Part of the research in this paper was presented at the Annual Meeting of the Society for Personality and Social Psychology in Savannah, GA, 2002. The writing of this paper was facilitated by an ESRC Postdoctoral Fellowship to the first author.
How malleable is comparative self-positivity? The effects of manipulating judgemental focus and accessibility†
Article first published online: 7 SEP 2006
Copyright © 2006 John Wiley & Sons, Ltd.
European Journal of Social Psychology
Volume 37, Issue 4, pages 617–627, July/August 2007
How to Cite
Pahl, S. and Eiser, J. R. (2007), How malleable is comparative self-positivity? The effects of manipulating judgemental focus and accessibility. Eur. J. Soc. Psychol., 37: 617–627. doi: 10.1002/ejsp.372
- Issue published online: 25 JUN 2007
- Article first published online: 7 SEP 2006
- Manuscript Accepted: 16 MAY 2006
- Manuscript Received: 12 AUG 2005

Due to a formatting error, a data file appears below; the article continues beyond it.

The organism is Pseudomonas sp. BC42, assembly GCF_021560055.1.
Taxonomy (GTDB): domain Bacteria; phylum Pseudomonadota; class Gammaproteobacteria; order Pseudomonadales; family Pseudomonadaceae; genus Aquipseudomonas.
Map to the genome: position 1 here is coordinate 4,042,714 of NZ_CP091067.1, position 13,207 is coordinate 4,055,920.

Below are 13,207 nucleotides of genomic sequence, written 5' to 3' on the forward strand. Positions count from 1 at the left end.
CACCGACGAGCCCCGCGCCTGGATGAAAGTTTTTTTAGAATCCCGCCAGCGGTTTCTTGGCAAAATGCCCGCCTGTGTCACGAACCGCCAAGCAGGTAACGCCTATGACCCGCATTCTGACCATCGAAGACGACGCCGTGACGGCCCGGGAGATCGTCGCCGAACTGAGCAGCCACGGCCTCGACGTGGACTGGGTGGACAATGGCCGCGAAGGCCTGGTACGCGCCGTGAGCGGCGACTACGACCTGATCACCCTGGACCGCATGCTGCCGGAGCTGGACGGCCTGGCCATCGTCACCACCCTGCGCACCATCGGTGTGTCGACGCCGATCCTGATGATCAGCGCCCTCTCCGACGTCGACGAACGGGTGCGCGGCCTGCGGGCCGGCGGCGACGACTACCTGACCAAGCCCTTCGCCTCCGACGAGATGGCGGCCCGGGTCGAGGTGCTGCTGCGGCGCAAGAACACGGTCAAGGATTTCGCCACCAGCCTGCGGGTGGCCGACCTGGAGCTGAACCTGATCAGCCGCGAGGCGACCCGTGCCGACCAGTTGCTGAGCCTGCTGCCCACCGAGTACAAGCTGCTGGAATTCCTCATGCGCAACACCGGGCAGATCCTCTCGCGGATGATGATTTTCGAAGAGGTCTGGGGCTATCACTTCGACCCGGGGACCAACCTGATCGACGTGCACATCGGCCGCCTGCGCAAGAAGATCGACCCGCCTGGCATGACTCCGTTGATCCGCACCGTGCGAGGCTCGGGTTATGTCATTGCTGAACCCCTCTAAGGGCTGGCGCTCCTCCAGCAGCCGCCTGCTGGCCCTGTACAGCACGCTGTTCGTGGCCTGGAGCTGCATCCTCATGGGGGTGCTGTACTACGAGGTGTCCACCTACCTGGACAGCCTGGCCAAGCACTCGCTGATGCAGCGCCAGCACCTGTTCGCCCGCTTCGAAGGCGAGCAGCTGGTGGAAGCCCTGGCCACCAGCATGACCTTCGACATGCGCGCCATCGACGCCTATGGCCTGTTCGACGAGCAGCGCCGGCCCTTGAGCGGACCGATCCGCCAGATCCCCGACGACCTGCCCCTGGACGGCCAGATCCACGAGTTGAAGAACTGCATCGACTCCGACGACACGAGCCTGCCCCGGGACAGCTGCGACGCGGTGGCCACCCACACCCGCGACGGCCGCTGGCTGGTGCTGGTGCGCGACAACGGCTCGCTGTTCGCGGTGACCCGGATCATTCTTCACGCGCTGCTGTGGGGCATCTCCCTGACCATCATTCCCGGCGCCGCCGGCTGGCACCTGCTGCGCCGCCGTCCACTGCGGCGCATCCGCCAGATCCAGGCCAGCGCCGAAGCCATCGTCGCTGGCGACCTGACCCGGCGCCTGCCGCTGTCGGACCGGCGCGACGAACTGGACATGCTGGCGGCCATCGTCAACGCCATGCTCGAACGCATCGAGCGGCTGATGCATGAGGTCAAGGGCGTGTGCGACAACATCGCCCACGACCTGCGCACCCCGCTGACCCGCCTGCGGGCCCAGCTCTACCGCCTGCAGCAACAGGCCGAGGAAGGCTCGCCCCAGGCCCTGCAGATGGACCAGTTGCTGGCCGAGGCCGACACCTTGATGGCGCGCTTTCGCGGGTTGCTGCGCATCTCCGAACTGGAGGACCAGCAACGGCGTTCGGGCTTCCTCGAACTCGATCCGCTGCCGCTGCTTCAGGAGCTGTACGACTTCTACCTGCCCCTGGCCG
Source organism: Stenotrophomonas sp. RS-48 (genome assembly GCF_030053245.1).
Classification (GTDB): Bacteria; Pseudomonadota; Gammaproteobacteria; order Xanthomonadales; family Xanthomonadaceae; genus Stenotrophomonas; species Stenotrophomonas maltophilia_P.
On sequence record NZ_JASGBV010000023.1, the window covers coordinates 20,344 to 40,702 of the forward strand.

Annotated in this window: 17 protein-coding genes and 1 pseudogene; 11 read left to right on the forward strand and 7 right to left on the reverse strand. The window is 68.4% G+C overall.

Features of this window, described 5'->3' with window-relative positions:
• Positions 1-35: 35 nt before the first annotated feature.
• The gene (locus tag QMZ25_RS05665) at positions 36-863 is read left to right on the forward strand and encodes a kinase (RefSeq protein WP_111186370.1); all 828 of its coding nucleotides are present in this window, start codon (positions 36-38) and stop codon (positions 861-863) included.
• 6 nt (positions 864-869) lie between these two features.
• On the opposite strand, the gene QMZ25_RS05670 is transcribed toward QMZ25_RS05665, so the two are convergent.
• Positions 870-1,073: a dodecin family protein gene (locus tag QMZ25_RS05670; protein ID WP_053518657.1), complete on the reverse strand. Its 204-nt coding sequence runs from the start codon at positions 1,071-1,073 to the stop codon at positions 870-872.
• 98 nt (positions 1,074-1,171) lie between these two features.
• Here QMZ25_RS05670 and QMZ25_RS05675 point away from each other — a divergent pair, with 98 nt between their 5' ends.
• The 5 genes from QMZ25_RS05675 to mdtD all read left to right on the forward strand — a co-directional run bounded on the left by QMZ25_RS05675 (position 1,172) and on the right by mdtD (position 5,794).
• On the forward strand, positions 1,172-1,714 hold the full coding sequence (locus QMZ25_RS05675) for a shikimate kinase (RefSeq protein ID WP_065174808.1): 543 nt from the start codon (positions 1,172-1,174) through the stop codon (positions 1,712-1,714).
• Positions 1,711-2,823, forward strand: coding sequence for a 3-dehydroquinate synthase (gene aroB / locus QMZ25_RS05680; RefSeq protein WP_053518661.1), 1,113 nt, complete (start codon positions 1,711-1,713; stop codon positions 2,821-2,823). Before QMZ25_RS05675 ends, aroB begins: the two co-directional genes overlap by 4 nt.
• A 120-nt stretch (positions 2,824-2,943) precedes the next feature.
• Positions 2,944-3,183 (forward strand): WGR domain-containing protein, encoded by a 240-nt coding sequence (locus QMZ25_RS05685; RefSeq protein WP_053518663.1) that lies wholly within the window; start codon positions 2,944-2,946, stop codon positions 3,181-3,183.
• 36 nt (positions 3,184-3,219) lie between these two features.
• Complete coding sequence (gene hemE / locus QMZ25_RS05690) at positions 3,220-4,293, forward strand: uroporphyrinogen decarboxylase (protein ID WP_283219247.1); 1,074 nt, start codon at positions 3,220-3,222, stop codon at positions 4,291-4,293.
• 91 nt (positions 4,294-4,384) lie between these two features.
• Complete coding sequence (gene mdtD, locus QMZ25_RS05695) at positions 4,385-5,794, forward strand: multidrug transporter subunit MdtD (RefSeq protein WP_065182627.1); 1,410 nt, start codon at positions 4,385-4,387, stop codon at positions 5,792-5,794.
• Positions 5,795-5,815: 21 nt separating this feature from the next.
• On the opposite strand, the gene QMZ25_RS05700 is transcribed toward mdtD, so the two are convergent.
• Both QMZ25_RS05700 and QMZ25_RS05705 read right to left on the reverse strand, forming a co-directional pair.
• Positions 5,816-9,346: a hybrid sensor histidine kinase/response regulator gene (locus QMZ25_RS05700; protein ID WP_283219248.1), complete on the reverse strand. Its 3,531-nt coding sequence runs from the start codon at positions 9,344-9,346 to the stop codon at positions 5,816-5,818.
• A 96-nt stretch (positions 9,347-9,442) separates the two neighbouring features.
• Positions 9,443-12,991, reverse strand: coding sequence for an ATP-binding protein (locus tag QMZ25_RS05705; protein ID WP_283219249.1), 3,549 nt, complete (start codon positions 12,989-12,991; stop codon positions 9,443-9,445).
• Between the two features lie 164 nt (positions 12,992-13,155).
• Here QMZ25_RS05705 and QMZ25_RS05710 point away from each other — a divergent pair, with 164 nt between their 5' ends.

The present research investigated accessibility effects on comparative self-positivity in the environmental domain. In a pretest we established comparative self-positivity and a focus effect for environmental awareness. In the main study we aimed at shifting these effects by manipulating the accessibility of harmful behaviours of either the self or the typical student before obtaining comparative judgements. Specifically, we used two types of accessibility manipulations: anchoring and ease of retrieval. We predicted that judgements would be affected by content in the anchoring paradigm but by subjective ease in the ease of retrieval paradigm. We found the predicted pattern of effects, but it was strongest when participants focused on the typical student. The findings contribute to our understanding of the mechanisms underlying comparative biases and may have applied implications. Copyright © 2006 John Wiley & Sons, Ltd.